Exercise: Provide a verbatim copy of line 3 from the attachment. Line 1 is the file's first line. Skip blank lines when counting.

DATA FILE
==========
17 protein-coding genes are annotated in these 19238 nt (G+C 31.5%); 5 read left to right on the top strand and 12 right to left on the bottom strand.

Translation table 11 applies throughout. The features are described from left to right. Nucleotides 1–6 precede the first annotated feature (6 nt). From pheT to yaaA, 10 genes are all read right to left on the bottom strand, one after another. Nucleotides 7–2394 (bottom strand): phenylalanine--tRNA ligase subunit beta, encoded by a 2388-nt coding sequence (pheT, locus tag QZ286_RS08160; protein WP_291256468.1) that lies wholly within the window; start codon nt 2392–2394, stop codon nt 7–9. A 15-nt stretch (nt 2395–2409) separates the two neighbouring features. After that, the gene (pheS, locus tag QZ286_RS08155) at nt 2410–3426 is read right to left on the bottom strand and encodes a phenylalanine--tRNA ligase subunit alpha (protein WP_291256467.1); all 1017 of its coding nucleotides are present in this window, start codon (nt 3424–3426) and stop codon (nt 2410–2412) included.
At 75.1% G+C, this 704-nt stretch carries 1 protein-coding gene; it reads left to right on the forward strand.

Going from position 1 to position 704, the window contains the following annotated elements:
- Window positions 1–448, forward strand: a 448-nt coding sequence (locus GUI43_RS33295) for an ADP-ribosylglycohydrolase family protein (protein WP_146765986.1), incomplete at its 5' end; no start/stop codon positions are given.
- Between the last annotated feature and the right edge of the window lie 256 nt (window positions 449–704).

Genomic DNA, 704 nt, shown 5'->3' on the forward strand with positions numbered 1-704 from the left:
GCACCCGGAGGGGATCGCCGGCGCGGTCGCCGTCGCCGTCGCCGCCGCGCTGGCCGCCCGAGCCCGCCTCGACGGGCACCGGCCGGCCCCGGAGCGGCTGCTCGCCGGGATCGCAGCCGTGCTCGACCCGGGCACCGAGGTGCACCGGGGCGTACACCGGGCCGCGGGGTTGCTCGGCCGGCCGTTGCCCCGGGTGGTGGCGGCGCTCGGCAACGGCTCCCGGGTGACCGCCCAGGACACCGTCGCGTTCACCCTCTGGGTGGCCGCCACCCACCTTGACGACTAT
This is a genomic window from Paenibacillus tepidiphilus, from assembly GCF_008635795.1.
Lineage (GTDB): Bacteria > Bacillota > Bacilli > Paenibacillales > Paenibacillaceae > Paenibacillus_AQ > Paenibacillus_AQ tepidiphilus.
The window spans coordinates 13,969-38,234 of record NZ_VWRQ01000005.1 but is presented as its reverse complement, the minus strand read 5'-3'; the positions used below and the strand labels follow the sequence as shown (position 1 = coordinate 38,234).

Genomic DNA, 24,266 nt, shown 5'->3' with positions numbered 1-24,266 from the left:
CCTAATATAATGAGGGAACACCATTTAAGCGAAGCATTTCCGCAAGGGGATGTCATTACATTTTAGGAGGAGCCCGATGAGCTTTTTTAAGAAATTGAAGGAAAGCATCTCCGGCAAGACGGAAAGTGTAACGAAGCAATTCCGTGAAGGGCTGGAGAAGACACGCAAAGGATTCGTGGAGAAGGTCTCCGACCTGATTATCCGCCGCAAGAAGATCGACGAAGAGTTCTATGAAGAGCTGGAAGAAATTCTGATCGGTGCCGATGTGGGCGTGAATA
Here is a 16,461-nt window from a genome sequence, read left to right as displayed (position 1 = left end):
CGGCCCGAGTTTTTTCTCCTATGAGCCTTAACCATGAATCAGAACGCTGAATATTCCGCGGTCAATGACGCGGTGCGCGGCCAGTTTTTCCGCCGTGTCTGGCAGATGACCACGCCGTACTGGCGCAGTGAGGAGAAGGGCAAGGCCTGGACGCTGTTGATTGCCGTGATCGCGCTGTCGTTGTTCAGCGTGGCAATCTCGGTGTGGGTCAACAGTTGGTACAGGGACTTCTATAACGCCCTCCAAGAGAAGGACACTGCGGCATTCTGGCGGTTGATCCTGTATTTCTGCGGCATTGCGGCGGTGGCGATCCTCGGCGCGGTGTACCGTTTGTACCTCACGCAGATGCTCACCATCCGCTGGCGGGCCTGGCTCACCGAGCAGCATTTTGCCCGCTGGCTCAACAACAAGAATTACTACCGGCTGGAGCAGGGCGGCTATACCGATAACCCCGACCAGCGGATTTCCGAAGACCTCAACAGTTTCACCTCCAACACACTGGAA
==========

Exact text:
At 75.1% G+C, this 704-nt stretch carries 1 protein-coding gene; it reads left to right on the forward strand.